Q&A: The urgency of using technology to improve mental healthcare
There is no replacement for experience, and no perspective more insightful that of those who have been there – especially when the “there” refers to mental healthcare delivery and treatment.
As a social worker, Theresa Nguyen, LCSW, Senior Director of Policy and Programming at Mental Health America, has over a decade of experience as a clinician, educator and mental health patient advocate. Working with children and adults suffering from serious mental illnesses, including those with both behavioral and physical comorbidities, Theresa has been focused on early intervention and pushing forward improvement in mental healthcare treatment and access across the nation.
What are some of the barriers to mental healthcare improvement, and how can technology address the many challenges that patient and providers—both general medical and behavioral—currently face in terms of care delivery?
Theresa shares her perspective with the Quartet team below.
Q. What do you feel are the biggest barriers to patients seeking and receiving treatment for their mental health conditions?
A. One of the biggest factors is that it’s really confusing for people. A lot of times, patients don’t get screened, so they struggle with their emotional problems for a while before realizing that what they are experiencing is actually linked to a mental health issue. And they can often end up struggling for a long time.
Another barrier happens when patients tell their primary care physicians (PCPs) of an issue or symptom they’ve been experiencing, but those doctors aren’t in tune to how those issues might actually indicate mental health concerns. For those PCPs who are in tune, they might not feel comfortable with or know the correct protocol for treating people with more severe mental health issues. A lot of time, PCPs are not connected with a behavioral health specialist that can support them in this process.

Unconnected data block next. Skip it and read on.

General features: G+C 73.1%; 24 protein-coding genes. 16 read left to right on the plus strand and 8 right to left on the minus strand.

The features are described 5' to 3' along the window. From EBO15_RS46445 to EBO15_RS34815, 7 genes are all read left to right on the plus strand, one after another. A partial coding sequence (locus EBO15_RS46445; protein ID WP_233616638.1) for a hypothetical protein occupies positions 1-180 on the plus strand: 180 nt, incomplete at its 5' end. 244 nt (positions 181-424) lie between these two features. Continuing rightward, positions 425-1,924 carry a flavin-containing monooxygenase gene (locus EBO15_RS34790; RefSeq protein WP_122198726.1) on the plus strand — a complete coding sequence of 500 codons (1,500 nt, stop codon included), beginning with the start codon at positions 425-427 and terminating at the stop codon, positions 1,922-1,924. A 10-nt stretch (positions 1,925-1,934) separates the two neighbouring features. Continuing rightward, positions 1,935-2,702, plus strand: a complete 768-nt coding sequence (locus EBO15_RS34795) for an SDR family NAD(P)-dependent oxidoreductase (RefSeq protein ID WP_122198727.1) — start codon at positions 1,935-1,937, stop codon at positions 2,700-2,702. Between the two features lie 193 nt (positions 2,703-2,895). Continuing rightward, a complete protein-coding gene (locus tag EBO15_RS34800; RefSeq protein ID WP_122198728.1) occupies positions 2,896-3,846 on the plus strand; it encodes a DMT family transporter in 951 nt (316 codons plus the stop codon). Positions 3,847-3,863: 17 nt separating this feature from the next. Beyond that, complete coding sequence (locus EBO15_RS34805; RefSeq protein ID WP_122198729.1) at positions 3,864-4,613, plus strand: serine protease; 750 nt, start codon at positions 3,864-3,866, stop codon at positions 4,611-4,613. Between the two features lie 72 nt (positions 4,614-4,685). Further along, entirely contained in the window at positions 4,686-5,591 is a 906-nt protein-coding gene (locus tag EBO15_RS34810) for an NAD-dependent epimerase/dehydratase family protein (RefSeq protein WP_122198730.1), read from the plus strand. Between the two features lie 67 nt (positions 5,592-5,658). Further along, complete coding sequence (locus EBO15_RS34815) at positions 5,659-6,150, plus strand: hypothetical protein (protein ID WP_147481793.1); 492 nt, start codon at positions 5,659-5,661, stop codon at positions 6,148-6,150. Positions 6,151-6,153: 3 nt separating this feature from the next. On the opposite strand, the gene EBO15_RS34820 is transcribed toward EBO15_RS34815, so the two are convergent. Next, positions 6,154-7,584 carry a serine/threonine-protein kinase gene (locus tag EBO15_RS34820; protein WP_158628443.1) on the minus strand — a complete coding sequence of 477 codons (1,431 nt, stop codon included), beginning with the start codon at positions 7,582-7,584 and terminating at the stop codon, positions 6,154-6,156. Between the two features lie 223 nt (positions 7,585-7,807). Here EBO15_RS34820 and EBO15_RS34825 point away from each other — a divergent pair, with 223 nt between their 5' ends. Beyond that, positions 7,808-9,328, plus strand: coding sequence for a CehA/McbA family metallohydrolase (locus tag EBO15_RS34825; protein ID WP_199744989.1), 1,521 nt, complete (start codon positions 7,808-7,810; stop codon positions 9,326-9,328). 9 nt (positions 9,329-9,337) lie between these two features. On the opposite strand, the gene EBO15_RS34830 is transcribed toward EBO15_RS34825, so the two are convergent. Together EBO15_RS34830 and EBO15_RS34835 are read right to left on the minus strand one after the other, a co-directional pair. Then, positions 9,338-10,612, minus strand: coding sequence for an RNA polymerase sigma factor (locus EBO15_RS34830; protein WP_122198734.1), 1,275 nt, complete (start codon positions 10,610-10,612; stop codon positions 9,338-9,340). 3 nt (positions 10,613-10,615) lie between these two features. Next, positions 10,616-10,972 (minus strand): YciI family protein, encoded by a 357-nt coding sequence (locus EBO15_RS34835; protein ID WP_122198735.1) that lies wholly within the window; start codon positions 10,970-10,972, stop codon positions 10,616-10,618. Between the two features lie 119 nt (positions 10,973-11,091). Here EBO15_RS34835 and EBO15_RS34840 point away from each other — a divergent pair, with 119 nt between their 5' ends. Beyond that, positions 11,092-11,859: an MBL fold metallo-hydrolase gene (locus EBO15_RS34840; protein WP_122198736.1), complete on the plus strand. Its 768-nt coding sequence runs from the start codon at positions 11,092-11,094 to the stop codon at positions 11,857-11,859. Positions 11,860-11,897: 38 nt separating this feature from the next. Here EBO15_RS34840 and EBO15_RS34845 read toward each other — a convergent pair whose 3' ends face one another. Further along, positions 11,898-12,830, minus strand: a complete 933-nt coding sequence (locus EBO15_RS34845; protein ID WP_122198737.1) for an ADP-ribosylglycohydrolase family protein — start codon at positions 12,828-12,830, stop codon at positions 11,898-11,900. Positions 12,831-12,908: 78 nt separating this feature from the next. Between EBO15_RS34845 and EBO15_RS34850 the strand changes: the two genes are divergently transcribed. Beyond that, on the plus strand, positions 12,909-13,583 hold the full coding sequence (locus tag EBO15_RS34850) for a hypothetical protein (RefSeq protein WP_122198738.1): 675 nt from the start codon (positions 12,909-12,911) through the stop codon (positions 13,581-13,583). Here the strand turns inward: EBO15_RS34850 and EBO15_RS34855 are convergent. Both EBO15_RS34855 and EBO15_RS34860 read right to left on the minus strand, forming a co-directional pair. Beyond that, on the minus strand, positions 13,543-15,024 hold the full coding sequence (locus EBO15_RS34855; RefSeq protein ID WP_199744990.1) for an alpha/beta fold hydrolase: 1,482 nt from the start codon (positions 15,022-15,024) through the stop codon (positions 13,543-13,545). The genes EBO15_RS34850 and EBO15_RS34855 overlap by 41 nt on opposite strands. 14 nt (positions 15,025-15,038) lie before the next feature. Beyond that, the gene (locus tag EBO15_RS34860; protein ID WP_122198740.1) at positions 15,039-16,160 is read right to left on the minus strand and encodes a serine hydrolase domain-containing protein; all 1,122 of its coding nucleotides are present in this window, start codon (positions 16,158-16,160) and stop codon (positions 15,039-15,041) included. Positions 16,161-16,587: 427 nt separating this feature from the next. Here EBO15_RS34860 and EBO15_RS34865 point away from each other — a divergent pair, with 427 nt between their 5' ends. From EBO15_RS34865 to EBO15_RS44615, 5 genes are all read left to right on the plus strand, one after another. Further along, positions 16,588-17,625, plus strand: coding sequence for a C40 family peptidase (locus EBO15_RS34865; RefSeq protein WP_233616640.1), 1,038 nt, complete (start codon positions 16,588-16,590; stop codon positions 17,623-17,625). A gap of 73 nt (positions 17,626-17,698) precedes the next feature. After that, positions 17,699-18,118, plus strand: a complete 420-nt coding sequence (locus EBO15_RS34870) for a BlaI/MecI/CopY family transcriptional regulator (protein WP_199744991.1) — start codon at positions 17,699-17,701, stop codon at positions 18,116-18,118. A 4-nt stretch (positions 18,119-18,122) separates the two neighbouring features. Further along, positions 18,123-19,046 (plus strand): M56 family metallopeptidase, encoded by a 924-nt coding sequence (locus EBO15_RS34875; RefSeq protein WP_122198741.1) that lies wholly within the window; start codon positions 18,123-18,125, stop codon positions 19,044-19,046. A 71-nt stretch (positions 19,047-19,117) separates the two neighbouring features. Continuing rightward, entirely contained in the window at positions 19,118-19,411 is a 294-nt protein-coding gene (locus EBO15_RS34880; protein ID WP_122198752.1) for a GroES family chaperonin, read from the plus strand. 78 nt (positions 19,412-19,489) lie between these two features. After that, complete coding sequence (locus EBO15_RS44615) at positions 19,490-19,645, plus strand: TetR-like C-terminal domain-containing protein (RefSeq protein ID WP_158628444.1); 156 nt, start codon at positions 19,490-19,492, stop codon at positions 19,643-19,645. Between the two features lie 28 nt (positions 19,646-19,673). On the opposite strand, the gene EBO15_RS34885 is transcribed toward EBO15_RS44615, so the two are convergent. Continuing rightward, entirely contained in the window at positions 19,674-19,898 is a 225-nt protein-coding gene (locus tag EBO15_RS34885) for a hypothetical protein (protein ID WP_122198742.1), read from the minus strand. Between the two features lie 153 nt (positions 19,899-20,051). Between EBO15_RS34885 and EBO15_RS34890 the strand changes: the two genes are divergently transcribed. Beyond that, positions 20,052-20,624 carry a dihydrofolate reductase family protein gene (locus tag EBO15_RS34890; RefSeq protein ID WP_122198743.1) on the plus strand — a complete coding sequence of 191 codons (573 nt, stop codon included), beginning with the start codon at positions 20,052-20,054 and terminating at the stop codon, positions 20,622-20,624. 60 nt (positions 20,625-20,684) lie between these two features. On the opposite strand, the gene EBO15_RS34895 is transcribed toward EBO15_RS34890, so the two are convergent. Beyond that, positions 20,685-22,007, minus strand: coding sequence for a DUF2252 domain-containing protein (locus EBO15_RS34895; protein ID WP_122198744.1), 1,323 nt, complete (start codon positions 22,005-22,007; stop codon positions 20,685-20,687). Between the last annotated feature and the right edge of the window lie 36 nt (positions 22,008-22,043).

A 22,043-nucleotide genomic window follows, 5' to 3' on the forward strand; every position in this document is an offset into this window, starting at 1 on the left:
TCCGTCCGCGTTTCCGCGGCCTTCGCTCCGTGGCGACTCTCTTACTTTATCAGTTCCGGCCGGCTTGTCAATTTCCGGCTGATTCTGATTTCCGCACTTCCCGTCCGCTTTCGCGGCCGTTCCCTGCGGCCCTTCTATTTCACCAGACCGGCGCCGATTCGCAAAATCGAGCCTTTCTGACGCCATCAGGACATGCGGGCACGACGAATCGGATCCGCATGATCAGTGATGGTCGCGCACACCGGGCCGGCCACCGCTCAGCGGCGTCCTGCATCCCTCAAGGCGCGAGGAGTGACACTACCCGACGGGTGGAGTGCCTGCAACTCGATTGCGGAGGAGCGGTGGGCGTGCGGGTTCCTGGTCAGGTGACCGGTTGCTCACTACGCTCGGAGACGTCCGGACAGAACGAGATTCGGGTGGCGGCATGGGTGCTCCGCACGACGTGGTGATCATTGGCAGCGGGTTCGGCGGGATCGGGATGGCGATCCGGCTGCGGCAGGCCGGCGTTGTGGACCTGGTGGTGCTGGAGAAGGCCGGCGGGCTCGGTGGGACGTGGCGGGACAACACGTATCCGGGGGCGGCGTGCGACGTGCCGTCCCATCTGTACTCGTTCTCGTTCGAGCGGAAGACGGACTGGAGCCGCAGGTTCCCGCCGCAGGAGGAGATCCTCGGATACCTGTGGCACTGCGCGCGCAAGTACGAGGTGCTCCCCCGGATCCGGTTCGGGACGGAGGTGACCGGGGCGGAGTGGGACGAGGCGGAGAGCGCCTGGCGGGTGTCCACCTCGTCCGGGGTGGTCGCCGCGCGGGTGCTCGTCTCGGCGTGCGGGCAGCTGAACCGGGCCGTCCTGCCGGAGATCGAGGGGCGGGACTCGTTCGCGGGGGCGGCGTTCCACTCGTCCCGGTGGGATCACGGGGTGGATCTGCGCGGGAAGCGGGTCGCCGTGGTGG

Families, too, are often consumed with their loved ones’ issues, but don’t know how to get help for their family member and for themselves. When they get to someone who can help, it’s really confusing how to talk to a behavioral health specialist or how to navigate the mental health system.
Also playing a part are workforce shortages. Sometimes the waitlists to see a behavioral health specialist can be months long. If a PCP has a personal relationship with a psychiatrist that can help immensely with providing a warm handoff, but all too often that’s not the case.
What it comes down to is that our systems are still siloed, and yet we’ve been talking about trying to fix this problem for the last decade. There is urgency behind the problem that Quartet is trying to solve.
Q. How can technology help patients get access to the behavioral healthcare they need?
A. The internet has been pretty awesome. Before the internet, where would patients start to get help? Now we have things like MHA Screening, where people can get free, confidential, and anonymous online screening for mental health problems. You have tools, like SAMHSA’s treatment locator, where you can enter your zip code in and find help in your area. And there are websites allowing people to search for providers, look at reviews, and find someone that they feel is a good fit. It’s a lot like finding a friend, or even dating! It’s more person-centered, gives patient more access and control, and gives them a good sense of a provider’s personality and specialties.
Also, mobile solutions, mental health apps and telehealth processes have all been a huge help. Some providers offer 24 hour care where you can call a provider and they call you back either for a phone or video chat.
Technologists have been striving to share patient records electronically and link providers up with one another. From a policy standpoint, we have wanted to streamline the sharing of both behavioral health and physical health records with one another for a while. This will only help ensure people can get the care that they need.